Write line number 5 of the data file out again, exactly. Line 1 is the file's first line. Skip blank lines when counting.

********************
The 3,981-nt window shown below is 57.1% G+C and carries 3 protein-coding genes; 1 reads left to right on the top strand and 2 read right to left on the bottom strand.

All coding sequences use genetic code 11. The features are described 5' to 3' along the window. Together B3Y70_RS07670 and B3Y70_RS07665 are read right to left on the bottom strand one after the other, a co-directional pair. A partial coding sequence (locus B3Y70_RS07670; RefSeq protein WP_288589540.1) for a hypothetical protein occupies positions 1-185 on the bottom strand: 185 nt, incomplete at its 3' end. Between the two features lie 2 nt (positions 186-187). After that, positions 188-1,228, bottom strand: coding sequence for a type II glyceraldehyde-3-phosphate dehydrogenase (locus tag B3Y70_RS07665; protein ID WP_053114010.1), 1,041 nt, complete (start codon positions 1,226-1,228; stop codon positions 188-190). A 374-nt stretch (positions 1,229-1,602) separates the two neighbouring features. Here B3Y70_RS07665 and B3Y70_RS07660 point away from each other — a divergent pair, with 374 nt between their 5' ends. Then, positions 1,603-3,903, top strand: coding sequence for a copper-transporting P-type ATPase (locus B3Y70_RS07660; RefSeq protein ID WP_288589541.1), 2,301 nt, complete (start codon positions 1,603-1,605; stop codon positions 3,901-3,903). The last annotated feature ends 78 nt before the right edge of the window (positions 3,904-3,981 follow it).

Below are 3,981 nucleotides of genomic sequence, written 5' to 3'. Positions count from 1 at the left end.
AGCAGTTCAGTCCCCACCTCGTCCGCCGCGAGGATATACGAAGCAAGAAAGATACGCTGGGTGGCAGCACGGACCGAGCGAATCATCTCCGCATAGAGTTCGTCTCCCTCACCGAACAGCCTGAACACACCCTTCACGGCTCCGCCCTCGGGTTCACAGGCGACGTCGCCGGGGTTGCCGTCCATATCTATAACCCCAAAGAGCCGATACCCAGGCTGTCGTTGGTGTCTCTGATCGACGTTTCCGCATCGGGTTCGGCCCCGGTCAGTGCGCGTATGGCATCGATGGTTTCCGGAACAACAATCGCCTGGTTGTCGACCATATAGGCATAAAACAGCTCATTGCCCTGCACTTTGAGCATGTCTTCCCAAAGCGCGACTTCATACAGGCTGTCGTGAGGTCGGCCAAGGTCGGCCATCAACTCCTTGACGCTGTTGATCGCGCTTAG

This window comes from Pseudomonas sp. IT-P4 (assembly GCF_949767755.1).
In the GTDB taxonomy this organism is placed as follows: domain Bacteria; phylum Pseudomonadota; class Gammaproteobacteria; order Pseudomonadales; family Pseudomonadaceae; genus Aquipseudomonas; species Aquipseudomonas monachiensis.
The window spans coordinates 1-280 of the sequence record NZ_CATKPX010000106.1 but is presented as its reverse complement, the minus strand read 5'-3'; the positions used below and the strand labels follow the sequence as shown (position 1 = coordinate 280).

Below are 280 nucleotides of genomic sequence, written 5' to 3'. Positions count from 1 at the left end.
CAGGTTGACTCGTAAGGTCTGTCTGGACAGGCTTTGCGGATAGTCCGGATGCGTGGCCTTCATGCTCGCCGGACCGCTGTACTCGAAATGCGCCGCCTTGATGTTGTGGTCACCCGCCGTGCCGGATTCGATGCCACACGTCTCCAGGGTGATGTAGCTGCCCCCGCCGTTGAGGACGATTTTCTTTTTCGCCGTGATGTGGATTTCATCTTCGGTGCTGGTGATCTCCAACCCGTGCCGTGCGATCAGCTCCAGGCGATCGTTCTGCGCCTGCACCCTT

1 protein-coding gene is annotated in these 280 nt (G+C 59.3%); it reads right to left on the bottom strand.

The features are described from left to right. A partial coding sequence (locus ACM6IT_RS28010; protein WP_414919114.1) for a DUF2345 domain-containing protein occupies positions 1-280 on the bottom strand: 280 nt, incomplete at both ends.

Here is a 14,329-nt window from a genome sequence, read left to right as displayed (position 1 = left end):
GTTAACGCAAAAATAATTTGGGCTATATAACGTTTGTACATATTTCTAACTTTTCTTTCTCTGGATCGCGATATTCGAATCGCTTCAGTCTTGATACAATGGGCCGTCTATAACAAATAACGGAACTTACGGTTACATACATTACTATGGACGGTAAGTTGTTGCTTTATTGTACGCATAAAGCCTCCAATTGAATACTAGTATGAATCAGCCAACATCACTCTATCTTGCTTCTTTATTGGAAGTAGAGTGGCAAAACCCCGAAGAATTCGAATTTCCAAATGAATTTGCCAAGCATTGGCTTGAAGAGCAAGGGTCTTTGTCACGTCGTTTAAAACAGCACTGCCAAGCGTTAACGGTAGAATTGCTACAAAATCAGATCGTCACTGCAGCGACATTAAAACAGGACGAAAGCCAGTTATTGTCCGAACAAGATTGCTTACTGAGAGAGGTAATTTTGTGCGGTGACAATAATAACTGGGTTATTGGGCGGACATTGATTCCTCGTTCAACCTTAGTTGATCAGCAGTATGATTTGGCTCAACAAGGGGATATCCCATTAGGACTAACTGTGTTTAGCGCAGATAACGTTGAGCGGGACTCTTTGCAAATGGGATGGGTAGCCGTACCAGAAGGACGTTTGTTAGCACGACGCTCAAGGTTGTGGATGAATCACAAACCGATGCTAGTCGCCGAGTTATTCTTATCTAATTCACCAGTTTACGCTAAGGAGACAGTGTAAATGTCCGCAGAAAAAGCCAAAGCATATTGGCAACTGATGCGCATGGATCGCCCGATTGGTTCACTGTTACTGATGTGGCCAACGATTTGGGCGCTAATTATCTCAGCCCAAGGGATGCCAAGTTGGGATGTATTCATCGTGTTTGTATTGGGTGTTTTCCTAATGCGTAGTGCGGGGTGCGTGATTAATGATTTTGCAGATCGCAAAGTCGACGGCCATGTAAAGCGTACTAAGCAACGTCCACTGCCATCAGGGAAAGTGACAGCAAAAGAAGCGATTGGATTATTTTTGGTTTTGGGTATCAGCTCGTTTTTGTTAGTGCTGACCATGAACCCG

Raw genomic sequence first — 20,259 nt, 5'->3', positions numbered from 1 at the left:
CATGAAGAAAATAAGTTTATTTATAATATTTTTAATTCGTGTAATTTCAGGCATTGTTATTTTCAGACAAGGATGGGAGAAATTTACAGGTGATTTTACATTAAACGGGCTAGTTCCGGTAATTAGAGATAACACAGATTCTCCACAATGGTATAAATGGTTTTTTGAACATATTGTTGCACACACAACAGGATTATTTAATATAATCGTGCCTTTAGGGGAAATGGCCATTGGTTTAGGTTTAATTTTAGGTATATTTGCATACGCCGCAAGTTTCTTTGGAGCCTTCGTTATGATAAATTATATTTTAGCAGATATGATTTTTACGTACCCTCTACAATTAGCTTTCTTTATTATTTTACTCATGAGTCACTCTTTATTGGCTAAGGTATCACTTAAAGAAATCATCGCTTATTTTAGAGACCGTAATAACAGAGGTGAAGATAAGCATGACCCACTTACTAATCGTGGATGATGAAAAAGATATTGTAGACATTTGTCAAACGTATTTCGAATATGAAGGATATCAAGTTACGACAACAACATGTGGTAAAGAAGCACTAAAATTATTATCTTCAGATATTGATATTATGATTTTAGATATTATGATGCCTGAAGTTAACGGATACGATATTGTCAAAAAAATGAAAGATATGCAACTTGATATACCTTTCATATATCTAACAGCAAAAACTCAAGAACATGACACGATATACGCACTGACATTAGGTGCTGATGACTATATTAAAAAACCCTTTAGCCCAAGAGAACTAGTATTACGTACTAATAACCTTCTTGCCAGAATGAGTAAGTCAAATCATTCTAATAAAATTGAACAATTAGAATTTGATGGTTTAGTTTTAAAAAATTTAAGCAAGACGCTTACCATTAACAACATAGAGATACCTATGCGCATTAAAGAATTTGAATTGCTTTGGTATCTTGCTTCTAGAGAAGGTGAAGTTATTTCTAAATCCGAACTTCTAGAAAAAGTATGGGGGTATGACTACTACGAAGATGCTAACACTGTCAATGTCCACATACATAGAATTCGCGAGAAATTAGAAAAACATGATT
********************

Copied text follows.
This window comes from Pseudomonas sp. IT-P4 (assembly GCF_949767755.1).